We all know the feeling. It’s that feeling when you’re supposed to be paying attention, but get lost amongst all the jargon and waffle. The feeling when you’re engaging with a new topic, but just can’t keep up. These kinds of feelings make learning trickier than it needs to be. You end up just switching off.
What if there was another way?
The Feynman Technique is fundamental in helping us to understand the most complex of topics. Using this will help you to learn something so well that you’ll be able to teach it to a high standard in no-time. It gives you time to learn new content, helps you to remember it, and solidifies it in your mind without all of the complexities that could come with new topics.
It’s an excellent study tip, and one that could mean the difference between one grade to the next.
Step one: Learn
Like any new piece of content, you’ll have to put in the hours to learn it. This can be done through whichever means you’d prefer – maybe Cornell Note-Taking? Or you could try the write, cover, check, repeat method? Whichever technique you go for, this part of the method is all about picking up that new information that your brain’s not used to, so get that done first and then get back to me.
If it were me, I’d create a spider diagram or mind map at this stage, but ultimately you need to pick whatever will help you the best.
Step two: ELI5
There’s a page, on Reddit, called Explain Like I’m Five. Feynman called for you to explain this new topic to someone as if they’re twelve years old, but I figured that ELI5 sounded somewhat catchier.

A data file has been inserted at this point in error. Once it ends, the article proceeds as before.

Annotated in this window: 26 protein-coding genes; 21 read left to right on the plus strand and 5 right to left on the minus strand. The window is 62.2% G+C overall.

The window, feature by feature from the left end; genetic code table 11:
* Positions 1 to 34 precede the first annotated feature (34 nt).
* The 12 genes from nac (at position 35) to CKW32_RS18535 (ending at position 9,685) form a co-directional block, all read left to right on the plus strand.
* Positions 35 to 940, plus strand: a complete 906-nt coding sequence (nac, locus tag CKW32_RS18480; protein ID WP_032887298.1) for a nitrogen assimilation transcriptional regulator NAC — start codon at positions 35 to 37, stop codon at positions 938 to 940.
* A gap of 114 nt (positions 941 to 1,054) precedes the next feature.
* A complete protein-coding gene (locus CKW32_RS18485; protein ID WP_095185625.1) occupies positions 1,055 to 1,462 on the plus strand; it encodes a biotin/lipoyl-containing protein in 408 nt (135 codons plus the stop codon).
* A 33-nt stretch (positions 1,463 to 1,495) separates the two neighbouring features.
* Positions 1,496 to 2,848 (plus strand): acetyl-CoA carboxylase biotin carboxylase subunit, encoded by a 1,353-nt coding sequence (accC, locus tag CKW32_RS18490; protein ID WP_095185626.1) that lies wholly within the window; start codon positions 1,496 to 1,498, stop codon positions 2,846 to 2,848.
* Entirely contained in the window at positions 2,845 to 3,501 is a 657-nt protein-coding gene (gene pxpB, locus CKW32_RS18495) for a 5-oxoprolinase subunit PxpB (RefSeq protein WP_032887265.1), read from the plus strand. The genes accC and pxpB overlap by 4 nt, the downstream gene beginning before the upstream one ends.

Whichever age you’re pretending to explain this new content to, the whole point of this step is that you’re wanting to explain your learning in its simplest form. That means removing all the jargon and all the waffle, and reducing your learning to the fundamental basics – so that a five (or twelve) year old could understand.
There’s more reasoning for this, too; all learners encounter a phenomenon called the zone of proximal development. In short, this zone refers to what the learner knows, what they could learn with help, and what would be too much for them to understand, resulting in cognitive overload.
The younger you are, the more susceptible you are to encountering cognitive overload. Imagine trying to teach a five-year-old about quantum mechanics. Granted, I would still find it tricky to understand, but a five-year-old would switch off far sooner! So make those explanations simpler!
The way I would handle this step is to take my original mind map and reproduce my notes – in the way a five-year-old would understand – below. This way I’ll be able to easily compare the complex with the simple. If you can then use this learning to explain the new topic to a friend or family member, even better – since verbalising your explanations and teaching others is also a great memory aid.
I get my students to teach other all the time for this very reason.
Step three: Check for gaps
With all the jargon removed, can you still explain your new learning to give somebody a complete understanding?
If not, that’s fine – this is a cyclical process. So, instead of panicking, calmly identify where there may still be gaps in your understanding or explanations. If working with a friend, ask them if you’ve explained something completely, or if they have any questions. If you struggle to answer their questions, it’s time to return to the drawing board.
Step four: the drawing board
At this point, you will have learned about a new topic, reduced the complexity so that a five-year-old can understand, and identified any gaps in your learning. Feynman suggests that you should then return to the literature to develop your understanding.
Whether this means reading through your class book, opening a textbook, or asking a teacher/lecturer for help, use this as an opportunity to further develop your understanding and plug any gaps in your knowledge. At this point, you’ll return to step two – can you explain these new bits of information to a five-year-old? Do you still then have any more knowledge gaps? If so, return to the literature again.
By constantly following this method, you’ll get to a point where this is no more that you could possible ever hope to learn about a new topic, by which point you will be a Bona fide expert. Hooray!
Now, onto the next topic you go.
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